Bottled up

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The much-touted alternatives to Global Distribution Systems promised to uncork savings from the complex world of selling and distributing airline tickets. Have these hopes vanished into thin air or is the industry seeking other routes to new efficiencies?

Just a year ago, the legacy carriers had a new and potentially potent weapon in the battle to bring down their distribution costs: new technology in the form of web-based alternatives to the Global Distribution Systems (GDS). It was technology that would be radically different and radically lower in cost. It would make the GDSs obsolescent and bring this old technology to its knees. The challengers were dubbed “Genies” for GDS New Entrants (GNEs) and grabbed plenty of headlines.

What a difference a year makes. In that time, not surprisingly, the GDSs didn’t sit still. They have signed up new customers, including a growing number from the low-cost sector like AirAsia and AirTran Airways, and announced renewal deals with legacy carriers with increasing frequency. Today the GNEs don’t call themselves by such a grand name anymore but are using such language as “Alternative Content Access Providers”. When chided for the change, they say that the rhetoric was never of their doing; it was the airlines and the media that got carried away.

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The fairest GDS deals are likely to be confined to larger players with strong home markets

So what happened? It would be a classic story to say the GDSs had “reinvented” themselves, but they didn’t. In a sense they already had moved far beyond the old technology that the media and rivals liked to make fun of. In the USA, they had had three years since the signing of the stop-gap DCAs (Direct Connect Agreements) which gave carriers discounts of 15-20% on per segment booking fees. These were meant as transitional pacts to modernise technology, cut payrolls, and focus their business case before this spring. Elsewhere, carriers like British Airways, KLM, Qantas and SAS negotiated deals that slashed GDS fees in home markets in return for giving the distribution giants all of their fares, including the cheapest web fares.

The GDSs have been able to sell the business case to carriers while acknowledging new economic realities. They faced a brutal truth – the potential loss of their airline content lifeblood. And some carriers have threatened to restrict that flow if cheaper distribution deals are not forthcoming, especially for the lower yielding home market bookings.

But the wave of new deals between carriers and GDSs in the USA shows that many there believe the price is more right now than ever. They give their airline customers a lot of flexibility, and as industry insiders at the Airline Distribution 2006 conference in Dublin in March said, the GDSs got as good as they gave and that the airlines got fair deals but didn’t exactly get a free ride (see related story on page 34). The fairest deals, from the carrier point of view, are most likely confined to larger players with strong home markets. Small and medium-sized carriers fear the same old yearly GDS letter with its steep booking fee increase is all they can look forward to. GDSs say carriers need to work with them on selling their other content, such as hotels and hire cars, to create packages to bring booking fees down.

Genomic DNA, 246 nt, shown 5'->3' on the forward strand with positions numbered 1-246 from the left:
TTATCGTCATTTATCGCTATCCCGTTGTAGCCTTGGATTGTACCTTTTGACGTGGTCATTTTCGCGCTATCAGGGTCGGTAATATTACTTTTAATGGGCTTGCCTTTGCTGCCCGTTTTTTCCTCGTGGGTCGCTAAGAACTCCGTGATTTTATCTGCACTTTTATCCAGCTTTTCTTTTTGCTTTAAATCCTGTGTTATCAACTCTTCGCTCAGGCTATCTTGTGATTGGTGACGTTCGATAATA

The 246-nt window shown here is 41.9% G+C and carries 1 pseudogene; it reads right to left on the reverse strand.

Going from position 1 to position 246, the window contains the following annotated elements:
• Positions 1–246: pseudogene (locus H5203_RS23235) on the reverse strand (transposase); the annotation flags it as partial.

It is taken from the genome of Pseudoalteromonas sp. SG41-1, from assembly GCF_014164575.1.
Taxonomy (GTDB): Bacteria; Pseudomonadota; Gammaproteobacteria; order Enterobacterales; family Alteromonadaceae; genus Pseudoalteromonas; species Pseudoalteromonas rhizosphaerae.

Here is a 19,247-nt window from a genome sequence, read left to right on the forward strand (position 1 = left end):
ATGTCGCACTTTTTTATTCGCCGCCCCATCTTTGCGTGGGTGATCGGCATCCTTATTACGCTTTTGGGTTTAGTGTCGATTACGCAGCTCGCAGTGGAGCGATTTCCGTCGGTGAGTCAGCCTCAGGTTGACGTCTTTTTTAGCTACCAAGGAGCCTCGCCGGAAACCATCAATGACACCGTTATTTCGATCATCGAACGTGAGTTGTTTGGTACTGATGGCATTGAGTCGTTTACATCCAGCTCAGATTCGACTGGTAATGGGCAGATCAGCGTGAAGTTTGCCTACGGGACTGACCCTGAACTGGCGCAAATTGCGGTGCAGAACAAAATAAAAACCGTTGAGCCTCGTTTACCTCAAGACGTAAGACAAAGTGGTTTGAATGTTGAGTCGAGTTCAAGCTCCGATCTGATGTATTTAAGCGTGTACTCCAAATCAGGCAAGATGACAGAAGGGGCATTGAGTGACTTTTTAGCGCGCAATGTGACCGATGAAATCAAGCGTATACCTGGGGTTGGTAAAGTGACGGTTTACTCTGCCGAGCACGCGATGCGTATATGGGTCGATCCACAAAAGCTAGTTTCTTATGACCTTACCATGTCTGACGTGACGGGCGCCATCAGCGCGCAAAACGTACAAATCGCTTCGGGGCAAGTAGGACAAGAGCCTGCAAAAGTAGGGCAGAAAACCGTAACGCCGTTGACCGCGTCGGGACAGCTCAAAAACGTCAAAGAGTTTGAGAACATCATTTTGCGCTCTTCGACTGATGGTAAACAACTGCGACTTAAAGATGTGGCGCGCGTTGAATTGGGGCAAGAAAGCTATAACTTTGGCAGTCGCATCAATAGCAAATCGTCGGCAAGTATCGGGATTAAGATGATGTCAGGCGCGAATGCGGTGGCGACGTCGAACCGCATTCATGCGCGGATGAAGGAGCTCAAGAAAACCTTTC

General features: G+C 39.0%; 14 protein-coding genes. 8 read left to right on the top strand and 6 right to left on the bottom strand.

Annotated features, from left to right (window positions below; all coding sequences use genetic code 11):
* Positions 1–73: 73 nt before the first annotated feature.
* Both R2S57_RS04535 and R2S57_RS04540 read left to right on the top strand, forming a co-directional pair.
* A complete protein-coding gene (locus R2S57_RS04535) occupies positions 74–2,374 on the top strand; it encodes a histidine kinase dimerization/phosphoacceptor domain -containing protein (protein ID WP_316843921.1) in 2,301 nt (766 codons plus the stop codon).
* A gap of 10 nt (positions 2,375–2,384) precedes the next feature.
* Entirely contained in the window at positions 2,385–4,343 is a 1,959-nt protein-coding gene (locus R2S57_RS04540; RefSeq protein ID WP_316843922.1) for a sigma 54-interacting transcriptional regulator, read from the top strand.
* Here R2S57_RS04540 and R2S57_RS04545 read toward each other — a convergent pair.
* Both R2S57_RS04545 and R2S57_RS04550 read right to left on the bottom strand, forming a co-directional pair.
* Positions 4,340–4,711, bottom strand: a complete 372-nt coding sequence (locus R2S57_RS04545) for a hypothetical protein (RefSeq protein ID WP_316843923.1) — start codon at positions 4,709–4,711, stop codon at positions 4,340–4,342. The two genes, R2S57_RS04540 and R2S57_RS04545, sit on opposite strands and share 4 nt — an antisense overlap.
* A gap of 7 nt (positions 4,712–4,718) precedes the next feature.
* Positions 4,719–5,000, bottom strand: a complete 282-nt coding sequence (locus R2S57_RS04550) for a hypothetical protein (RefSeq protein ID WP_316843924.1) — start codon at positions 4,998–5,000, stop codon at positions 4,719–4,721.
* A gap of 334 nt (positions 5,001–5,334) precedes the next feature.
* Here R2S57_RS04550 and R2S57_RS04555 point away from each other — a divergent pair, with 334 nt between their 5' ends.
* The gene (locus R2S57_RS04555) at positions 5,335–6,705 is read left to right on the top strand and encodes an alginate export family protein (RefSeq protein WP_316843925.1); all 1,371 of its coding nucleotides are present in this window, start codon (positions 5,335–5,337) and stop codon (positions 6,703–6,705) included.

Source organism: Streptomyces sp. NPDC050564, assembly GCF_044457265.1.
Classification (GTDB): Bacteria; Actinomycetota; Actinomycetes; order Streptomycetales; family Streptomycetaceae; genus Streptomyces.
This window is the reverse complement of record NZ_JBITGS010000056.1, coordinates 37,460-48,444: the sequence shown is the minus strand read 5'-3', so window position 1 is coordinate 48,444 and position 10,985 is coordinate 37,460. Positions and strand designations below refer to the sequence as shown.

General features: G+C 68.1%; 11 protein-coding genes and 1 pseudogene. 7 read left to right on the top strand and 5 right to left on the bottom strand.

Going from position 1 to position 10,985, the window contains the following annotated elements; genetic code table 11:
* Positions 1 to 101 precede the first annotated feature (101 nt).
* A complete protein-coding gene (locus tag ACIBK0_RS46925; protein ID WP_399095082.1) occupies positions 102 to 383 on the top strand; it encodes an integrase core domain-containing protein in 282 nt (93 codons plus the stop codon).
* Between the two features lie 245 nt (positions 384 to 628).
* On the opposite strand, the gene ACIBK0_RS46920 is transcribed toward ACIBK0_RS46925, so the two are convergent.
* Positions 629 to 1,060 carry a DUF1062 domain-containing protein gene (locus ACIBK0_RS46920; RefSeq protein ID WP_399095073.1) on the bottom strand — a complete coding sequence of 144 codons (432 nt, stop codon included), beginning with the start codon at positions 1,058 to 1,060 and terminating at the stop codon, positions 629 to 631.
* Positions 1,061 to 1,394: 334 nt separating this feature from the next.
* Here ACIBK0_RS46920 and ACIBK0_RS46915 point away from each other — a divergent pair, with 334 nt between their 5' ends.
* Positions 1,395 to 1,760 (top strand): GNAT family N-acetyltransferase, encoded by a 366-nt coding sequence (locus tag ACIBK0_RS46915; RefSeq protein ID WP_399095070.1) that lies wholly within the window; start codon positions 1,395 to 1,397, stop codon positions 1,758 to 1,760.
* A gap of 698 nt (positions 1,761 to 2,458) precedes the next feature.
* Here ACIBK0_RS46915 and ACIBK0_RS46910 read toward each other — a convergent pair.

Clearly the GDSs are fighting back. They got tough with the airlines, as evidenced by the extraordinary “content backup” deal between Amadeus and Sabre, a mutual assistance pact that would likely have been illegal in the era of US GDS regulation. They also played tough with US TMCs (travel management companies), hacking away at the incentive payments agents receive for each booking.

So will the arrival of GNEs provide carriers with new leverage? US carriers and the Star Alliance have encouraged them and the first market trials are taking place. But there are still reservations. “We want to get GDS technology at the right price today,” said one airline executive. “We’ve been forced to look at these new technology providers” because the GDSs are still not offering what carriers want at the right price.

Carriers would like to believe GNEs can offer a viable alternative, particularly on opening up a cheaper way to access TMCs, but remain suspicious. GNEs will likely become part of the distribution mix but are less likely to be the new frontier some hoped for.

The next question is perhaps what the next stage of leverage will be. The major airline alliances are starting to use their collective will to encourage the GNEs and some at Airline Distribution were asking – or more accurately wishing aloud – about joining together to press the GDSs further. However this might be an optimistic wish: collective alliance action on costs has only produced limited results so far.

As the past year has shown, it is now an age of tough talk between airlines and GDSs, and the way forward is likely to be determined by individual muscle rather than collective mass.